Trump makes surprise Christmas visit to US troops in Iraq

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Donald Trump has made a surprise trip to Iraq, meeting American soldiers in what was his first visit to a conflict zone since becoming US president.

Mr Trump and his wife Melania took off from Washington DC late on Christmas day and arrived on Boxing Day for a visit that was kept closely under wraps.

While there Mr Trump confirmed that he would not be pulling US troops out of Iraq, despite his decision earlier this month to withdraw from Syria.

That choice had split his administration, with James Mattis quitting as defence secretary and Brett McGurk leaving as his envoy to the coalition against the terrorist group Isil.

Mr Trump has been criticized for failing to visit US soldiers stationed overseas in combat zones during his presidency so far, which has lasted almost two years.

Announcing the news, Sarah Sanders, the White House press secretary, tweeted a picture of Mr Trump posing with his wife and US soldiers in uniform.

Ms Sanders wrote: “President Trump and the First Lady travelled to Iraq late on Christmas night to visit with our troops and senior military leadership to thank them for their service, their success, and their sacrifice and to wish them a Merry Christmas.”

Some 5,200 American troops remain stationed in Iraq, the country that the US invaded in March 2003 in the wake of the September 11 attacks in 2001.

The visit to Al Asad Air Base, which is west of Baghdad, saw Mr Trump accompanied by a small group of aides and Secret Service agents, as well as a pool of reporters.

The US president spent around three hours at the base. He was also due to stop in at Ramstein Air Base in Germany on the trip back home.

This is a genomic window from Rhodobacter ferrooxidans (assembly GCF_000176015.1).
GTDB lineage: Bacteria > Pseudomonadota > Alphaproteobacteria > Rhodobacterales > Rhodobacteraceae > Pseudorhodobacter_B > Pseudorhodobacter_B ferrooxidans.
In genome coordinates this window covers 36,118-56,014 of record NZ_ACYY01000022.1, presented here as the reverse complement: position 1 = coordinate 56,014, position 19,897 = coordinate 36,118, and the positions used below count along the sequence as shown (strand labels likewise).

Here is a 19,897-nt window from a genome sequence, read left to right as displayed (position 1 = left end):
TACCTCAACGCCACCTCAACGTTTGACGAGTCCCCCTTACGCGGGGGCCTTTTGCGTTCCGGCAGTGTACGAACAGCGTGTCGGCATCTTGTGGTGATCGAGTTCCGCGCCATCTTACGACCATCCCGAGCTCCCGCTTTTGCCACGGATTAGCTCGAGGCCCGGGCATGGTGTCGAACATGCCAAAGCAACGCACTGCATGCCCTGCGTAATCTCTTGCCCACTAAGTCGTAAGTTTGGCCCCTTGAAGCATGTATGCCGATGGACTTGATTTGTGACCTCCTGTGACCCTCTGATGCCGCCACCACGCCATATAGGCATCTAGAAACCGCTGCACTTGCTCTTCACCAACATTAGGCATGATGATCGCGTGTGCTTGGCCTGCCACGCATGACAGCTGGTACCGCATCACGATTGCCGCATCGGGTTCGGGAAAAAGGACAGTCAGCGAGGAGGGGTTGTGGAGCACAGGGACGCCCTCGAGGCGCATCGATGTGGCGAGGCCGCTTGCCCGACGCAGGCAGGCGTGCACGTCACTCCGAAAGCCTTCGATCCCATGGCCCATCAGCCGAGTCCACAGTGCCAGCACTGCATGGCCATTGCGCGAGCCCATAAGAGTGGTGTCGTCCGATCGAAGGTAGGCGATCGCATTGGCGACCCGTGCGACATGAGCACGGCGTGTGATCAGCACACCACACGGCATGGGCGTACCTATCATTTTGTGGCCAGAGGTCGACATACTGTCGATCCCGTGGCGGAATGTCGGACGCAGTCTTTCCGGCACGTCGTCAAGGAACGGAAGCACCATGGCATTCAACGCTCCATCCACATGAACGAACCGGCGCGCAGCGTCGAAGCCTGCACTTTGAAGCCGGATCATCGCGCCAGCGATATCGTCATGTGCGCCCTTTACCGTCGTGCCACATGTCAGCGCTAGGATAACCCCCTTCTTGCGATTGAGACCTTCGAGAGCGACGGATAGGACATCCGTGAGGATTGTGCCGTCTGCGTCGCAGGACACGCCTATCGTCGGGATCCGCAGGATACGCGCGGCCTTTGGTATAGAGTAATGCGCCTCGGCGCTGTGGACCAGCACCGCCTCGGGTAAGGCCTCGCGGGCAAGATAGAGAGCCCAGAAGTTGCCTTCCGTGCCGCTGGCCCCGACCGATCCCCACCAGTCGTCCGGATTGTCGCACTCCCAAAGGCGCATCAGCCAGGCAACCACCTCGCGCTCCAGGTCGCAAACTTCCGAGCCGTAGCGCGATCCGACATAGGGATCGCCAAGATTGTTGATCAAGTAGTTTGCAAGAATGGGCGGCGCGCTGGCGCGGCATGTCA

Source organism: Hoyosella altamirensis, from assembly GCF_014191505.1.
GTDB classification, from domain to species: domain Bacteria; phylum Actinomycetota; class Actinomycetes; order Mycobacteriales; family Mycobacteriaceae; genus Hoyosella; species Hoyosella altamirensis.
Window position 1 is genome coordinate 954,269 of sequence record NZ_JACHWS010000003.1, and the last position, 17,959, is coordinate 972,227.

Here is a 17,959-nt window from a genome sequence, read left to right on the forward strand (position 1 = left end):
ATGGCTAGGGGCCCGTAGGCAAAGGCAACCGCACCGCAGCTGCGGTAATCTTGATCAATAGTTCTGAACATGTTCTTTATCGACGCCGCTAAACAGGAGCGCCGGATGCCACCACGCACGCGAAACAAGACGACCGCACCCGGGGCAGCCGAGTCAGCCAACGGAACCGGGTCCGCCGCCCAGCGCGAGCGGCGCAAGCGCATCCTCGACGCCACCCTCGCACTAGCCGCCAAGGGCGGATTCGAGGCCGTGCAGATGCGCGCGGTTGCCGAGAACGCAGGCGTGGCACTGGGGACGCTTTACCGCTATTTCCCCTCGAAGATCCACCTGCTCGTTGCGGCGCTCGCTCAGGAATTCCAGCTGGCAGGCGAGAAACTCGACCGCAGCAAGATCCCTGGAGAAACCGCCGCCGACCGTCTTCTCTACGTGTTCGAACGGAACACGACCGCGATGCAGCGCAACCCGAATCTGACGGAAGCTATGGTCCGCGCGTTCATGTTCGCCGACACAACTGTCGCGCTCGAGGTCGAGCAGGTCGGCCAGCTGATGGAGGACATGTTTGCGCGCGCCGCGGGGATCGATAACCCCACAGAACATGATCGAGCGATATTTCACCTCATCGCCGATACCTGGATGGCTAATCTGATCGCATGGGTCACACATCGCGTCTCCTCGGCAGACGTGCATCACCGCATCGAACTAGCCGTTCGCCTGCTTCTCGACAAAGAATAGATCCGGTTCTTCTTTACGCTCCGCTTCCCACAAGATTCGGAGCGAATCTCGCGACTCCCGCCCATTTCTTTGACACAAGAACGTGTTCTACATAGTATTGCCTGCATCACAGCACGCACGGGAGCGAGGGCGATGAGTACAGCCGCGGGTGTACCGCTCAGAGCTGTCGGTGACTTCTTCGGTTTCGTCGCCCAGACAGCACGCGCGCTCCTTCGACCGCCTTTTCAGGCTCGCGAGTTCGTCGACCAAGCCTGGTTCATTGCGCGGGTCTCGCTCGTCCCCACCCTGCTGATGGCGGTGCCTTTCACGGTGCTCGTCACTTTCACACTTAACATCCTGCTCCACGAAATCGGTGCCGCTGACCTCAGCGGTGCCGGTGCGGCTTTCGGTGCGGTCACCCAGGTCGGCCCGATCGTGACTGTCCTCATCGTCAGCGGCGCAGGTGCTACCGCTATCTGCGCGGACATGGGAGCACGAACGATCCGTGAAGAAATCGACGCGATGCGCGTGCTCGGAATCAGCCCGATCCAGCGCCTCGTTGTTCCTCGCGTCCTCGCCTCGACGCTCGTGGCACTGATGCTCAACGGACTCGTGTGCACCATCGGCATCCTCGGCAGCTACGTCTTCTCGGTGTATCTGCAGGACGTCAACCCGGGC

Speaking to reporters, Mr Trump defended his decision to pull America’s 2,000 troops out of Syria despite warnings from senior military figures and allies.

There are fears America’s withdrawal could undermine the attempts to fully defeat Isil, which retains pockets of support in the country, and let Russia and Iran increase their hold there.

Mr Trump said of his Syria decision: “I think a lot of people are going to come around to my way of thinking. It’s time for us to start using our head.”

He also said: “It’s time to get out young people out. And I’ve been signing plenty of letters and I don’t like sending those letters home to parents saying that your young man or your young woman has been killed.

“I don’t like doing it. We’ve been doing it long enough.”

Mr Trump suggested that Iraq could be used as a military base to launch operations against Isil in Syria if problems flare up in the future.

Both of Mr Trump’s predecessors, Republican George W Bush and Democrat Barack Obama, made surprise trips to Iraq during their presidencies.

The trip came as a quarter of the US federal government remained shut down because of a failure to agree on new spending.

Standard & Poor’s, the credit rating firm, has estimated that the shutdown will shave $1.2 billion off America’s gross domestic product [GDP] every week it went on.

The shutdown began at midnight on Friday and shows little sign of ending as the one-week mark approaches. The departments of Homeland Security, Justice and Transportation are among those impacted.

Some 800,000 government workers are affected. While some of them continue to work, many will not get paid until the shutdown ends, impacting cash flows for scores of Americans.